Being And Nothingness
Being and Nothingness: An Essay on Phenomenological Ontology (French: L'Être et le néant : Essai d'ontologie phénoménologique), sometimes subtitled A Phenomenological Essay on Ontology is a 1943 book by philosopher Jean-Paul Sartre. Its main purpose is to assert the individual's existence as prior to the individual's essence. Sartre's overriding concern in writing Being and Nothingness was to demonstrate that free will exists.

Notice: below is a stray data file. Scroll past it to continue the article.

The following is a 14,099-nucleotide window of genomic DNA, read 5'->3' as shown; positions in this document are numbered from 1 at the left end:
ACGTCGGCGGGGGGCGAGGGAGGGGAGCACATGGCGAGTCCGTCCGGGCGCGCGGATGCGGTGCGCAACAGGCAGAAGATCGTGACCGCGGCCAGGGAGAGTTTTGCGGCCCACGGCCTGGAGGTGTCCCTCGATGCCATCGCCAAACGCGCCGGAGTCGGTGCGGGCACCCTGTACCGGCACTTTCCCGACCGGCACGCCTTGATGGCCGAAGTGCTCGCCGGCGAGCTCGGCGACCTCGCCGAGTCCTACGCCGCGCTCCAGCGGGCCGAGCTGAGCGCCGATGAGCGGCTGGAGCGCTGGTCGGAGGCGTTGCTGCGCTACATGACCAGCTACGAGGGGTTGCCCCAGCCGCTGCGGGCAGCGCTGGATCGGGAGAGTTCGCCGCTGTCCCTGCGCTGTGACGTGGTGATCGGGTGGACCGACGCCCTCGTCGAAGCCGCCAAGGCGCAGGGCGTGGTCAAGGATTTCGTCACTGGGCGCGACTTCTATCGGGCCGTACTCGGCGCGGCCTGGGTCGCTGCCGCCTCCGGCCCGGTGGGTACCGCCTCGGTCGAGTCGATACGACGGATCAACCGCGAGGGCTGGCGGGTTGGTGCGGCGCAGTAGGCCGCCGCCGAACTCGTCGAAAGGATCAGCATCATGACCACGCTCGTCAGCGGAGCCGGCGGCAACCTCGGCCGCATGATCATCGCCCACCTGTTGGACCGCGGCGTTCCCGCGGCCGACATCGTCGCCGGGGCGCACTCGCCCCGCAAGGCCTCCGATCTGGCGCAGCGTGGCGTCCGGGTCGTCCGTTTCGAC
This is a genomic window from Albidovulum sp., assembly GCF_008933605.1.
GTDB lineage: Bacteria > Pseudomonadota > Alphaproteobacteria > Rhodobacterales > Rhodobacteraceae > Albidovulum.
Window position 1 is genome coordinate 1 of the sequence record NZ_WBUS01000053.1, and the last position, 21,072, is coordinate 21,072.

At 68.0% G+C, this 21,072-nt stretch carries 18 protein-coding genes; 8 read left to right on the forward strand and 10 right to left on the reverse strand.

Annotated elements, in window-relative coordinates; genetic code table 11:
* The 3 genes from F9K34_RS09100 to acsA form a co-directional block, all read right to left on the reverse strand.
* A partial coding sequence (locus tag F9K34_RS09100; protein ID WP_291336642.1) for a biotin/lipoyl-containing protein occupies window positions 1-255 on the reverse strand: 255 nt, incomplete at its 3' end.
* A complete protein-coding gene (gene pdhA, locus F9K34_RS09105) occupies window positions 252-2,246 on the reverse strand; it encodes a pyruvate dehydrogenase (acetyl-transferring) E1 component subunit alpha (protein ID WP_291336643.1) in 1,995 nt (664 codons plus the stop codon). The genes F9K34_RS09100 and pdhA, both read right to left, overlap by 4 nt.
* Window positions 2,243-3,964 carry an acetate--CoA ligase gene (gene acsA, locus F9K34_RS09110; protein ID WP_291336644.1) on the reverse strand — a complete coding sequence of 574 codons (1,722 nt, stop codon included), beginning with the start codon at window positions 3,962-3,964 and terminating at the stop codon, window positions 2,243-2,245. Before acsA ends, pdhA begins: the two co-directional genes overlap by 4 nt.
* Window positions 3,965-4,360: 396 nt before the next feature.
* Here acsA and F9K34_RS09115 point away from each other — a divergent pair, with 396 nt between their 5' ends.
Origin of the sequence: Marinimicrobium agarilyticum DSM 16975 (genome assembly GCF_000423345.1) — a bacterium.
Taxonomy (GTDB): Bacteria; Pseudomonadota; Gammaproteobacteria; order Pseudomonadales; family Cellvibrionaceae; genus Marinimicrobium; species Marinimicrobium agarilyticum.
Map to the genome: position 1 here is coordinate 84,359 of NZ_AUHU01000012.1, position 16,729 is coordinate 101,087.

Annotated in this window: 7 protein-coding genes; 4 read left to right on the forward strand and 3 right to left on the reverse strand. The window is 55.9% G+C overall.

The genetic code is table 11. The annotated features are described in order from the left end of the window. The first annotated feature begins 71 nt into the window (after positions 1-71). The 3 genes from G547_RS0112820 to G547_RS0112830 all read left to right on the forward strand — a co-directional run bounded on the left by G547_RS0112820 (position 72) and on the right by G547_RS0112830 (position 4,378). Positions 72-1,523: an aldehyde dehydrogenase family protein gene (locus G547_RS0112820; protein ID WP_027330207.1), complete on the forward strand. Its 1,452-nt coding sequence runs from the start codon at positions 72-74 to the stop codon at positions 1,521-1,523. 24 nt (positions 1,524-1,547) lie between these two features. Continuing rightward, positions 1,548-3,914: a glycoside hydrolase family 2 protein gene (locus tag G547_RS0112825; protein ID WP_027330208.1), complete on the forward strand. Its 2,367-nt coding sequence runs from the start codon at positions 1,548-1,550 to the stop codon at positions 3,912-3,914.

While a prisoner of war in 1940 and 1941, Sartre read Martin Heidegger's Being and Time, an ontological investigation through the lens and method of Husserlian phenomenology (Husserl was Heidegger's teacher). Reading Being and Time initiated Sartre's own enquiry leading to the publication in 1943 of Being and Nothingness whose subtitle is 'A Phenomenological Essay on Ontology'. Sartre's essay is clearly influenced by Heidegger though Sartre was profoundly skeptical of any measure by which humanity could achieve a kind of personal state of fulfillment comparable to the hypothetical Heideggerian re-encounter with Being. In his much gloomier account in Being and Nothingness, man is a creature haunted by a vision of "completion," what Sartre calls the ens causa sui, which religions identify as God. Born into the material reality of one's body, in a material universe, one finds oneself inserted into being. Consciousness has the ability to conceptualize possibilities, and to make them appear, or to annihilate them.